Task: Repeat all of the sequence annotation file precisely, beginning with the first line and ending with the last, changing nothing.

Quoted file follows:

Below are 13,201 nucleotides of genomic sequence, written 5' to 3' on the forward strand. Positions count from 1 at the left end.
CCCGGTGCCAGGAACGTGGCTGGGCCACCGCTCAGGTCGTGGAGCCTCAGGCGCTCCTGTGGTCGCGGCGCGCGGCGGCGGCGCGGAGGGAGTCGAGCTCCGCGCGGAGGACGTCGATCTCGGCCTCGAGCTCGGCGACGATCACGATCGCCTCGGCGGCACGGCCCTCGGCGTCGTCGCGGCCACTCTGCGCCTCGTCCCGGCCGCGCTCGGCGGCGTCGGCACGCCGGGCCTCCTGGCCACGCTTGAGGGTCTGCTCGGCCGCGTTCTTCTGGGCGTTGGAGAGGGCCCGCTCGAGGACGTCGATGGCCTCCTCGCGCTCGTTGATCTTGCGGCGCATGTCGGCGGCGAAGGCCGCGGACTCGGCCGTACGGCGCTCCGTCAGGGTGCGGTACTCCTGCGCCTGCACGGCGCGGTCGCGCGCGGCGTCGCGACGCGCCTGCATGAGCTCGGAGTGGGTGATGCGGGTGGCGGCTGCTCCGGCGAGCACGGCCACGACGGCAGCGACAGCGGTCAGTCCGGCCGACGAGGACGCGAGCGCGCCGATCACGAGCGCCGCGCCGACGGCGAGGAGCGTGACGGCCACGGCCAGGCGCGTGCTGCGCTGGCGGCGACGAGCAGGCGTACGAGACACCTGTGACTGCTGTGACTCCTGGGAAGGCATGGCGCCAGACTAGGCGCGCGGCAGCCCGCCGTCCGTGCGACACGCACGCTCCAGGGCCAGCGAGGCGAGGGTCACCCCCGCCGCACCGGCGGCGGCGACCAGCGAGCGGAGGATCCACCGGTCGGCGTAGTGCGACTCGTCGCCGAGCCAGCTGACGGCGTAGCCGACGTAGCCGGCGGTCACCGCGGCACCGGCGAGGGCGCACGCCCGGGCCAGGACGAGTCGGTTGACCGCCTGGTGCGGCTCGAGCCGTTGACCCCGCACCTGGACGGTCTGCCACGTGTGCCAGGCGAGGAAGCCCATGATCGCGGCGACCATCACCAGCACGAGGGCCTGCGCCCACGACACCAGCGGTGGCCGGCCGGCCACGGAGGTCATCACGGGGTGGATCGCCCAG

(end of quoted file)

Below are 13,201 nucleotides of genomic sequence, written 5' to 3' on the forward strand. Positions count from 1 at the left end.
CCCGGTGCCAGGAACGTGGCTGGGCCACCGCTCAGGTCGTGGAGCCTCAGGCGCTCCTGTGGTCGCGGCGCGCGGCGGCGGCGCGGAGGGAGTCGAGCTCCGCGCGGAGGACGTCGATCTCGGCCTCGAGCTCGGCGACGATCACGATCGCCTCGGCGGCACGGCCCTCGGCGTCGTCGCGGCCACTCTGCGCCTCGTCCCGGCCGCGCTCGGCGGCGTCGGCACGCCGGGCCTCCTGGCCACGCTTGAGGGTCTGCTCGGCCGCGTTCTTCTGGGCGTTGGAGAGGGCCCGCTCGAGGACGTCGATGGCCTCCTCGCGCTCGTTGATCTTGCGGCGCATGTCGGCGGCGAAGGCCGCGGACTCGGCCGTACGGCGCTCCGTCAGGGTGCGGTACTCCTGCGCCTGCACGGCGCGGTCGCGCGCGGCGTCGCGACGCGCCTGCATGAGCTCGGAGTGGGTGATGCGGGTGGCGGCTGCTCCGGCGAGCACGGCCACGACGGCAGCGACAGCGGTCAGTCCGGCCGACGAGGACGCGAGCGCGCCGATCACGAGCGCCGCGCCGACGGCGAGGAGCGTGACGGCCACGGCCAGGCGCGTGCTGCGCTGGCGGCGACGAGCAGGCGTACGAGACACCTGTGACTGCTGTGACTCCTGGGAAGGCATGGCGCCAGACTAGGCGCGCGGCAGCCCGCCGTCCGTGCGACACGCACGCTCCAGGGCCAGCGAGGCGAGGGTCACCCCCGCCGCACCGGCGGCGGCGACCAGCGAGCGGAGGATCCACCGGTCGGCGTAGTGCGACTCGTCGCCGAGCCAGCTGACGGCGTAGCCGACGTAGCCGGCGGTCACCGCGGCACCGGCGAGGGCGCACGCCCGGGCCAGGACGAGTCGGTTGACCGCCTGGTGCGGCTCGAGCCGTTGACCCCGCACCTGGACGGTCTGCCACGTGTGCCAGGCGAGGAAGCCCATGATCGCGGCGACCATCACCAGCACGAGGGCCTGCGCCCACGACACCAGCGGTGGCCGGCCGGCCACGGAGGTCATCACGGGGTGGATCGCCCAG